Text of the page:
Glass Lewis will expect companies to keep shareholder proposals they don’t like on their proxies even if the SEC declines to rule on the matter.
The proxy adviser’s stance is a response to the SEC division of corporation finance’s recently revised approach to handling shareholder proposals that companies want to exclude from AGMs.
The division announced in September that from proxy season 2020 it will in some cases respond orally to no-action requests under Rule 14a-8 and emphasized that it retains the option not to make a decision on excluding a proposal.
The announcement has caused widespread confusion. Corporate governance professionals and investors are concerned that the shift might lead to outcomes such as a rush of niche shareholder proposals, a lack of clear guidance and an increase in litigation to settle disputes.
Groups including Ceres and the Council of Institutional Investors have called for the division to drop its revised approach. The groups argue in a September letter to division director William Hinman that the altered process ‘reduces transparency and accountability, increases the burden on investors and could increase conflict between companies and their investors.’
Previous requests for comment from the SEC on the division’s new approach have not been returned. The division’s September statement says officials will continue to monitor correspondence and provide informal guidance to companies and proponents as appropriate. Where a company seeks to exclude a proposal, the division will let the proponent and the company know of its position, being that it concurs, disagrees or declines to state a view.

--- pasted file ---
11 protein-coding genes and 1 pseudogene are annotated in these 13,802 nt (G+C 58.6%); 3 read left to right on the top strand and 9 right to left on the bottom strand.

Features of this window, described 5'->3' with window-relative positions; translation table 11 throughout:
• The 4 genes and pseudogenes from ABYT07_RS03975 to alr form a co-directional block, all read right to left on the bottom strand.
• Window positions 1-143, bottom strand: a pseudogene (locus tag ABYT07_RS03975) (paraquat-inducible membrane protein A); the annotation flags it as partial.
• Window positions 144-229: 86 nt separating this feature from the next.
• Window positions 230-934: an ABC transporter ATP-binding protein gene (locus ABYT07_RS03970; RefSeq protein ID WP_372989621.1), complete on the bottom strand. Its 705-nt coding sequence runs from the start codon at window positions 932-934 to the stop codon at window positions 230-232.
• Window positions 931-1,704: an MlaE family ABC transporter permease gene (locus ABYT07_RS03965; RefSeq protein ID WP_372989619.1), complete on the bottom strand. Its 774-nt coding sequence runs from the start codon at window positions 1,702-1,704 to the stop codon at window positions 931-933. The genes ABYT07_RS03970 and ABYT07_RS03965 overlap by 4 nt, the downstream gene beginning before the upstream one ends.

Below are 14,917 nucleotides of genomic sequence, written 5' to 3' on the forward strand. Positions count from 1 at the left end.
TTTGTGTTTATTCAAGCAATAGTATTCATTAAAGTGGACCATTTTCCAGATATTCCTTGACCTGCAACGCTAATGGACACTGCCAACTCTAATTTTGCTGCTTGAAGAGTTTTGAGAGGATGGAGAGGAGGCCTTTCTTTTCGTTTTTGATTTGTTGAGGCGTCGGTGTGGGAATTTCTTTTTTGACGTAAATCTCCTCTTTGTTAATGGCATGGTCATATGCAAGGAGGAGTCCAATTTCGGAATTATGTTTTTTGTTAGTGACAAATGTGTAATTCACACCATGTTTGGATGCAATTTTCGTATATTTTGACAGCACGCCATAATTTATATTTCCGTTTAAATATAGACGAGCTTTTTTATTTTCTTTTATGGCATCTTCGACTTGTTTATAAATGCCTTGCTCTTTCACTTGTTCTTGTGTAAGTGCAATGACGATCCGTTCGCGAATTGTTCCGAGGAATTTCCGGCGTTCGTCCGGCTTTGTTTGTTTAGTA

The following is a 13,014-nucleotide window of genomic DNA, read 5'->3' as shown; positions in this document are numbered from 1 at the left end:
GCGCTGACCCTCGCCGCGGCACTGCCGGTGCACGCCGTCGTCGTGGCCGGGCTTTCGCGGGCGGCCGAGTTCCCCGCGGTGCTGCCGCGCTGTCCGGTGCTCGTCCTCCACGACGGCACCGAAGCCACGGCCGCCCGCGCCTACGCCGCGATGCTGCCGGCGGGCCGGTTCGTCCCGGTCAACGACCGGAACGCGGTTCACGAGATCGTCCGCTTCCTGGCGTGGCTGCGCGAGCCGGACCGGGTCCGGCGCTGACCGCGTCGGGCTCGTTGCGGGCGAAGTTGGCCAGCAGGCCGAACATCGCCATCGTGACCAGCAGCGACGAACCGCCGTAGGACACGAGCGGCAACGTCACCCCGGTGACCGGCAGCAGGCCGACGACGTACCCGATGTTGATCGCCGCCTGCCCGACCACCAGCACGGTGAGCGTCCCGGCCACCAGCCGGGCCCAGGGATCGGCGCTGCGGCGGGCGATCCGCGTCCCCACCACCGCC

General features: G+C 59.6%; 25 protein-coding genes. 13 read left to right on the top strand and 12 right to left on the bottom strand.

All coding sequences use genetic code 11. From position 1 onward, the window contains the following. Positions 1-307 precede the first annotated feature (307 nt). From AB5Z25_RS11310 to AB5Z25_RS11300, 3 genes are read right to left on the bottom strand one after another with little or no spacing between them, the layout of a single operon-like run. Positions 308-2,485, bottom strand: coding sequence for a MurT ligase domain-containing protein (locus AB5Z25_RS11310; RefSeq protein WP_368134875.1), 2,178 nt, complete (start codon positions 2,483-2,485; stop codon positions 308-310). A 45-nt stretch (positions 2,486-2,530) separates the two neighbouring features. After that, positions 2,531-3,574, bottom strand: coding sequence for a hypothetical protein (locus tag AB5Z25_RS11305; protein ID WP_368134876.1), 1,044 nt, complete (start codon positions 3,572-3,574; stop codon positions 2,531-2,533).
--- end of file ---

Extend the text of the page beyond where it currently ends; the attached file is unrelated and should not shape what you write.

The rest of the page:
‘The [division] intends to issue a response letter where it believes doing so would provide value, such as more broadly applicable guidance about complying with Rule 14a-8,’ officials write.
Glass Lewis in its recently updated policy guidelines for 2020 takes the stance that the absence of an SEC decision or letter regarding a proposal does not let companies off the hook in terms of their proxies or disclosures.
‘In instances where the SEC has declined to state a view on whether a shareholder resolution should be excluded, we believe such [a] proposal should be included in a company’s proxy filings,’ writes Courteney Keatinge, senior director for ESG research at Glass Lewis, in a recent blog post. ‘A failure to do so will likely lead Glass Lewis to recommend that shareholders vote against the members of the governance committee.’
The proxy adviser will look at no-action scenarios on a case-by-case basis, Keatinge tells Corporate Secretary. ‘That said, any prudent lawyer would say, If in doubt, keep it in,’ she says, adding that the ramifications of excluding a proposal in the absence of a no-action relief decision are potentially worse than including the proposal – even if it passes.
Keatinge writes in the blog that where the SEC verbally allows a company to exclude a shareholder proposal and the agency provides no written record about this decision, Glass Lewis will expect the company to provide some disclosure concerning the no-action relief.
‘In cases where a company has failed to include a proposal on its ballot without such disclosure, we will generally recommend shareholders vote against the members of the governance committee of the board,’ she writes.